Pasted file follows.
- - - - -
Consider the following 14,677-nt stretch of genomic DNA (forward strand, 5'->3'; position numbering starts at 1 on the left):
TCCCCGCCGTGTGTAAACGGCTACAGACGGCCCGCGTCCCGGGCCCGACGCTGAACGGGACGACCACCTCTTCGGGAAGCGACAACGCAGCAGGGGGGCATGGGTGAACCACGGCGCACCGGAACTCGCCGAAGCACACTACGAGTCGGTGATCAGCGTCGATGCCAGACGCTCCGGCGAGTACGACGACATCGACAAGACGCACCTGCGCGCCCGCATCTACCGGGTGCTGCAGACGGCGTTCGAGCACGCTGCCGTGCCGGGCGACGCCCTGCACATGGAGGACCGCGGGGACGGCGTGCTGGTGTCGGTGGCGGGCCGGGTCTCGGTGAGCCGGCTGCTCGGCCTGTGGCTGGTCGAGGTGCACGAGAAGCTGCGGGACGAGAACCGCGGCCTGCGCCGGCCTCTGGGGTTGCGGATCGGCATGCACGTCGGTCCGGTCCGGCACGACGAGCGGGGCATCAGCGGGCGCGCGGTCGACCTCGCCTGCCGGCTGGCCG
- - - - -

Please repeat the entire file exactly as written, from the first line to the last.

Consider the following 14,677-nt stretch of genomic DNA (forward strand, 5'->3'; position numbering starts at 1 on the left):
TCCCCGCCGTGTGTAAACGGCTACAGACGGCCCGCGTCCCGGGCCCGACGCTGAACGGGACGACCACCTCTTCGGGAAGCGACAACGCAGCAGGGGGGCATGGGTGAACCACGGCGCACCGGAACTCGCCGAAGCACACTACGAGTCGGTGATCAGCGTCGATGCCAGACGCTCCGGCGAGTACGACGACATCGACAAGACGCACCTGCGCGCCCGCATCTACCGGGTGCTGCAGACGGCGTTCGAGCACGCTGCCGTGCCGGGCGACGCCCTGCACATGGAGGACCGCGGGGACGGCGTGCTGGTGTCGGTGGCGGGCCGGGTCTCGGTGAGCCGGCTGCTCGGCCTGTGGCTGGTCGAGGTGCACGAGAAGCTGCGGGACGAGAACCGCGGCCTGCGCCGGCCTCTGGGGTTGCGGATCGGCATGCACGTCGGTCCGGTCCGGCACGACGAGCGGGGCATCAGCGGGCGCGCGGTCGACCTCGCCTGCCGGCTGGCCG